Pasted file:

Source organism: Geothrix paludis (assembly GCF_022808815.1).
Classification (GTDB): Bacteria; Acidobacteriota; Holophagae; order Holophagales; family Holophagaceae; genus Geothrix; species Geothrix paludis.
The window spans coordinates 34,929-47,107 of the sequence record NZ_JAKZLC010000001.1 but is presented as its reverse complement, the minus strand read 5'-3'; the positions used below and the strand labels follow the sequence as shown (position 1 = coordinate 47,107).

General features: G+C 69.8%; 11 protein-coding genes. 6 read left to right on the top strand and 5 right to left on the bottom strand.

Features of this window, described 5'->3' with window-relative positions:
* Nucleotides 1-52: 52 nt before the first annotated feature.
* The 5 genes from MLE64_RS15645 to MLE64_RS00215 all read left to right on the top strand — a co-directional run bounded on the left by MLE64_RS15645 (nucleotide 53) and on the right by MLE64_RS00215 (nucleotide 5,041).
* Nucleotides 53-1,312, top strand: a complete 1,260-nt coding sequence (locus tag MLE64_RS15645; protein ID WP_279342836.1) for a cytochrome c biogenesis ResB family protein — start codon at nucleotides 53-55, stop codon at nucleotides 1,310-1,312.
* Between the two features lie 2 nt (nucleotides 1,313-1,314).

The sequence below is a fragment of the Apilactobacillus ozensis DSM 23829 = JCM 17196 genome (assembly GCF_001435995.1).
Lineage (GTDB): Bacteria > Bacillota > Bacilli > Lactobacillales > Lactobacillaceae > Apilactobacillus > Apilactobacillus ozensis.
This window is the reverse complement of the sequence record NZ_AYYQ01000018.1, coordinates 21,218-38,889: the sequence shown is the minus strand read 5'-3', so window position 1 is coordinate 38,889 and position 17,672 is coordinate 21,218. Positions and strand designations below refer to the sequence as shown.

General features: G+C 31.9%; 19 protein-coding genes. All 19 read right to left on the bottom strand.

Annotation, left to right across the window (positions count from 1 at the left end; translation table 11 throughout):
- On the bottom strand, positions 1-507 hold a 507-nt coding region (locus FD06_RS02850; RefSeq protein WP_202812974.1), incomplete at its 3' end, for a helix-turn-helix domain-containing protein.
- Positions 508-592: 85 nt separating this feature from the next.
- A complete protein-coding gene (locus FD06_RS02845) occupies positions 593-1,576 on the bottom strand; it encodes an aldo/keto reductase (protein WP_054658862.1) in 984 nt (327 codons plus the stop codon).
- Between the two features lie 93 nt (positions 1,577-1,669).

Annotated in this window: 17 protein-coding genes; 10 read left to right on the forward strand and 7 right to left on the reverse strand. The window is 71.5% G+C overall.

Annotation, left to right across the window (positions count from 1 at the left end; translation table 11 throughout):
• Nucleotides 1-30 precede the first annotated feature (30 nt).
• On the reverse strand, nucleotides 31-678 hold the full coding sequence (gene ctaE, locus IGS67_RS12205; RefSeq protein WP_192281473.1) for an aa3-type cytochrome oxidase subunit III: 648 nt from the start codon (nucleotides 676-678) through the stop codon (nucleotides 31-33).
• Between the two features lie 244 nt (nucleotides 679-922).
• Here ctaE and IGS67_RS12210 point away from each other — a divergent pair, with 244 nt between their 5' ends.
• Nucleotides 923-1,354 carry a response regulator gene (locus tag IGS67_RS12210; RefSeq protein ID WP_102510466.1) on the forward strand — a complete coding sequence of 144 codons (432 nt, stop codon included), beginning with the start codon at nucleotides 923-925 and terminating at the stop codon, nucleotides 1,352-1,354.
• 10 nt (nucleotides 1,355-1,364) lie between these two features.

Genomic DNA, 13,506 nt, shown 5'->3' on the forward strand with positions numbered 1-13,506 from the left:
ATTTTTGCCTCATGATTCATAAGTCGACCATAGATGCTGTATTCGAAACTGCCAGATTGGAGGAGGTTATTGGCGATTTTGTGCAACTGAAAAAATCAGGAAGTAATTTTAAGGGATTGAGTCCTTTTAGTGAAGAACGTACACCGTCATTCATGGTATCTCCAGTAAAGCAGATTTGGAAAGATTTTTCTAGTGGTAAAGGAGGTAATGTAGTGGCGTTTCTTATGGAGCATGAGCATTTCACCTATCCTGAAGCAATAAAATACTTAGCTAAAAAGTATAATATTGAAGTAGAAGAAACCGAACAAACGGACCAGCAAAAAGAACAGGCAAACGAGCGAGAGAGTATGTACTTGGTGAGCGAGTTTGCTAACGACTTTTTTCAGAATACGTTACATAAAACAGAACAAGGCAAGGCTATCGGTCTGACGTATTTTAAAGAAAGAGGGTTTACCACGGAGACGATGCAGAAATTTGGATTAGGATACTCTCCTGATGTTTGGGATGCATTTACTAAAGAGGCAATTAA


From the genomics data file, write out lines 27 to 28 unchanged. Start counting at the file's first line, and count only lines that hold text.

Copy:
Genomic DNA, 13,506 nt, shown 5'->3' on the forward strand with positions numbered 1-13,506 from the left:
ATTTTTGCCTCATGATTCATAAGTCGACCATAGATGCTGTATTCGAAACTGCCAGATTGGAGGAGGTTATTGGCGATTTTGTGCAACTGAAAAAATCAGGAAGTAATTTTAAGGGATTGAGTCCTTTTAGTGAAGAACGTACACCGTCATTCATGGTATCTCCAGTAAAGCAGATTTGGAAAGATTTTTCTAGTGGTAAAGGAGGTAATGTAGTGGCGTTTCTTATGGAGCATGAGCATTTCACCTATCCTGAAGCAATAAAATACTTAGCTAAAAAGTATAATATTGAAGTAGAAGAAACCGAACAAACGGACCAGCAAAAAGAACAGGCAAACGAGCGAGAGAGTATGTACTTGGTGAGCGAGTTTGCTAACGACTTTTTTCAGAATACGTTACATAAAACAGAACAAGGCAAGGCTATCGGTCTGACGTATTTTAAAGAAAGAGGGTTTACCACGGAGACGATGCAGAAATTTGGATTAGGATACTCTCCTGATGTTTGGGATGCATTTACTAAAGAGGCAATTAA